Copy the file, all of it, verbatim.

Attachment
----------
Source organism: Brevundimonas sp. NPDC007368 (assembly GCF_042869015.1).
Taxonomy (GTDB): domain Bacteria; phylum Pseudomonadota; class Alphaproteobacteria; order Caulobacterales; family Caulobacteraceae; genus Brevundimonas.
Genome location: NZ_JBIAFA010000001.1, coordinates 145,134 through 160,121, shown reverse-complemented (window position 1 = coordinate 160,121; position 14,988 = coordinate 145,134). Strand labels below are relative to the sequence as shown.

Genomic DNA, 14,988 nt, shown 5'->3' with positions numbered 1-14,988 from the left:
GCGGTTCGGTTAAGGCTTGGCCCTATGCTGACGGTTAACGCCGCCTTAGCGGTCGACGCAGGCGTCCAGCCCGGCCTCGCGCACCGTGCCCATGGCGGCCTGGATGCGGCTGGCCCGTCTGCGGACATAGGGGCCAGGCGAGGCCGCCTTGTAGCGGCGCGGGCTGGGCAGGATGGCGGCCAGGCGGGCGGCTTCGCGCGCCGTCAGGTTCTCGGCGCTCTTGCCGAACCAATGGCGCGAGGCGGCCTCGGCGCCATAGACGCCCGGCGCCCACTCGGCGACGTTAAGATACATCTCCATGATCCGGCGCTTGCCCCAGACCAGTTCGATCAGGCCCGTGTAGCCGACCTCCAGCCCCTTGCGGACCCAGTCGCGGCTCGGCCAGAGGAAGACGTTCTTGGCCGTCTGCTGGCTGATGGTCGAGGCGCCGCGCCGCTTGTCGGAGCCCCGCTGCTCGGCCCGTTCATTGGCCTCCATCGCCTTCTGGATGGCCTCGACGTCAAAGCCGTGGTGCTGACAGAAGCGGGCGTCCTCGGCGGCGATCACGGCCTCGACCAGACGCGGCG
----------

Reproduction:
Source organism: Brevundimonas sp. NPDC007368 (assembly GCF_042869015.1).
Taxonomy (GTDB): domain Bacteria; phylum Pseudomonadota; class Alphaproteobacteria; order Caulobacterales; family Caulobacteraceae; genus Brevundimonas.
Genome location: NZ_JBIAFA010000001.1, coordinates 145,134 through 160,121, shown reverse-complemented (window position 1 = coordinate 160,121; position 14,988 = coordinate 145,134). Strand labels below are relative to the sequence as shown.

Genomic DNA, 14,988 nt, shown 5'->3' with positions numbered 1-14,988 from the left:
GCGGTTCGGTTAAGGCTTGGCCCTATGCTGACGGTTAACGCCGCCTTAGCGGTCGACGCAGGCGTCCAGCCCGGCCTCGCGCACCGTGCCCATGGCGGCCTGGATGCGGCTGGCCCGTCTGCGGACATAGGGGCCAGGCGAGGCCGCCTTGTAGCGGCGCGGGCTGGGCAGGATGGCGGCCAGGCGGGCGGCTTCGCGCGCCGTCAGGTTCTCGGCGCTCTTGCCGAACCAATGGCGCGAGGCGGCCTCGGCGCCATAGACGCCCGGCGCCCACTCGGCGACGTTAAGATACATCTCCATGATCCGGCGCTTGCCCCAGACCAGTTCGATCAGGCCCGTGTAGCCGACCTCCAGCCCCTTGCGGACCCAGTCGCGGCTCGGCCAGAGGAAGACGTTCTTGGCCGTCTGCTGGCTGATGGTCGAGGCGCCGCGCCGCTTGTCGGAGCCCCGCTGCTCGGCCCGTTCATTGGCCTCCATCGCCTTCTGGATGGCCTCGACGTCAAAGCCGTGGTGCTGACAGAAGCGGGCGTCCTCGGCGGCGATCACGGCCTCGACCAGACGCGGCG